Being able to analyze data properly has always been important, even before we went into the digital and big data era.
Data analysis is a very important skillset for scientists, because models are built on the results that we see in experiments, and if we are able to properly analyze our experimental data, we are able to formulate models that better represent reality.
But data analysis is only half the story.
The other half, the one that is most often forgotten, is that you also need to be able to:
- Communicate your findings to others
- Convince others that what you’ve found is indeed correct
This is also known as… Storytelling.
This forgotten aspect of data can sometimes be so powerful that occasionally, people are able to convince us of “findings” that aren’t even true, like, at all – not even a bit. Then, it is then up to the community to use their ability to analyze the data, and to find any flaws in the original data analysis.
In this sense, analysis and storytelling should go hand-in-hand, one supporting the other, and together should lead to convincing and well-developed arguments.
However, sometimes, this can also be an ebb-and-flow system, where:
- over-analysis messes up the story, or
- the story is too far fetch and the analysis doesn’t support this kind of detail.
In these cases, it is important that the analytics and the story balance and complement each other.
>> The art of storytelling is therefore very important to understand, and it’s a skill that’s very important to master alongside analytical ability, as they are both required to deliver a great analytical report and become a senior and more advanced (aka the ULTIMATE) data scientist.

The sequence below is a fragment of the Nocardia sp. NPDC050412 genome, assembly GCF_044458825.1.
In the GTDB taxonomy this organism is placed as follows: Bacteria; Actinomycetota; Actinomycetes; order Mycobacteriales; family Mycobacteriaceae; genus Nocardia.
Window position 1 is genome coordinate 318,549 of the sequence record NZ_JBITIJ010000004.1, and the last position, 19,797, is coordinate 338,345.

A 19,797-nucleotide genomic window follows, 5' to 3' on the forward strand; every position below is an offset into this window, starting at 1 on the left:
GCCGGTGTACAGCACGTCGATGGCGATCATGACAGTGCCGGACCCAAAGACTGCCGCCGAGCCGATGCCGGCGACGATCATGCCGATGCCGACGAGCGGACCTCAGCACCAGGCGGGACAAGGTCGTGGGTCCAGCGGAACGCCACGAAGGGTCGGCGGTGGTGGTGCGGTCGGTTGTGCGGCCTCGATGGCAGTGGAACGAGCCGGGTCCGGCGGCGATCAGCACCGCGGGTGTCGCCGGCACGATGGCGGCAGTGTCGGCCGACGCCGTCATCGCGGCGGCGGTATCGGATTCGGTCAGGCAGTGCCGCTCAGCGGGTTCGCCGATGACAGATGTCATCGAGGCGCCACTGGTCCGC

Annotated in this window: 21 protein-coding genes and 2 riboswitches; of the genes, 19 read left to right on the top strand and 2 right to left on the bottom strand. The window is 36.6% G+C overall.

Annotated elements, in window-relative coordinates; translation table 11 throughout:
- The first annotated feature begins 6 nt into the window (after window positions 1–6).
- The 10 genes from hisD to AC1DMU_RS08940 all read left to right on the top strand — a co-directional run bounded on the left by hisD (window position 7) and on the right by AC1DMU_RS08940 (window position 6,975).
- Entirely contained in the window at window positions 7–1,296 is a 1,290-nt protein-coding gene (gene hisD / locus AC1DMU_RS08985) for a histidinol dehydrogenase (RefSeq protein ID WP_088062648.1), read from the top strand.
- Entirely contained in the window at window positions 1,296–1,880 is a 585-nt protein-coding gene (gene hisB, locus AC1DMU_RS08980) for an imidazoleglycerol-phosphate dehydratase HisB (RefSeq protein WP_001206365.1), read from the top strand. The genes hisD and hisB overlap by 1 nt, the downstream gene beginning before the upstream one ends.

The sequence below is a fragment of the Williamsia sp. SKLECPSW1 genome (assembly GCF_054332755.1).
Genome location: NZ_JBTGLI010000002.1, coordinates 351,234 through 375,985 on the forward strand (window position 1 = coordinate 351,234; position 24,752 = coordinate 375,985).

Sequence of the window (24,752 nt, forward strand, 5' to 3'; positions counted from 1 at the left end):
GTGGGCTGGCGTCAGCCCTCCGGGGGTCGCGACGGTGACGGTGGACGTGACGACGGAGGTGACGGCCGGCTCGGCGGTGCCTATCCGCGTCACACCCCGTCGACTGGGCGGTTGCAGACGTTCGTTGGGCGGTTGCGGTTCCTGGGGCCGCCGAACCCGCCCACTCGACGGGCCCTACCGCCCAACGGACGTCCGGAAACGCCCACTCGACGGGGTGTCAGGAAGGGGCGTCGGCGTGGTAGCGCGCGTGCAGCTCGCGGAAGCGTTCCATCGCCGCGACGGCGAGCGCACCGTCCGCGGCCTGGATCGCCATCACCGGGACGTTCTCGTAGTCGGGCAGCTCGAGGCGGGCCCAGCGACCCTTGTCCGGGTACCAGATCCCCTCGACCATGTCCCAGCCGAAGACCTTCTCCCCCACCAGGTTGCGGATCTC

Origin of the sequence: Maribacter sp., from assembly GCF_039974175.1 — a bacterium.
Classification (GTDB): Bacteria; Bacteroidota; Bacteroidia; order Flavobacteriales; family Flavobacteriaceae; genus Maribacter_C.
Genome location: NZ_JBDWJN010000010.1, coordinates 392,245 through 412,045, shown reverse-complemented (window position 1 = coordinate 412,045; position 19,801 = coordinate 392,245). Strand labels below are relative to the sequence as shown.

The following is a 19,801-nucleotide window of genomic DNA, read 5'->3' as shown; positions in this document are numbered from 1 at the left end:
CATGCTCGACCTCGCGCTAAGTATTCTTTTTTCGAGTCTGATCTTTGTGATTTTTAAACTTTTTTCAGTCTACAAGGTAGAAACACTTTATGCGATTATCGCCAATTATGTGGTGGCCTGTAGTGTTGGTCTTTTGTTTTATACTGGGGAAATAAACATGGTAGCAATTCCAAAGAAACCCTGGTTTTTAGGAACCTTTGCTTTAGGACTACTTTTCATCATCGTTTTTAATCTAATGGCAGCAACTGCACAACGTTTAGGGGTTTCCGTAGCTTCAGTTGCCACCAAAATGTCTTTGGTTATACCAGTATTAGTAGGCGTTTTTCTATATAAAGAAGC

So, Max, how do I learn this Voodoo magic that is storytelling?
Truth be told? It’s actually not as hard, or mysterious, as it sounds.
It’s all about presenting your data.
And really, presenting your data in a convincing way is very similar to building a big, delicious chocolate cake.
- Do you start baking before you have all your ingredients? No.
- Do you start building your cake from the top layer? No.
- Do you ice your cake before the cake has been assembled? No.
- Do you eat the cake before it’s finished? Yes. What? I mean, No.
There is a system. You start from the bottom layer, and you build upwards until you reach the top of the cake. One delicious step feeds into the next, and everything is well supported.
This is exactly how your storytelling should play out – one layer after the next, with your final conclusions fully supported by all the layers below.
>> But if you came here for a baking lesson, I’m sorry to disappoint. I’m not a baker, and this will not be an article telling you how to structure a cake, but rather how to scientifically structure a data analysis to convince people of your finding. <<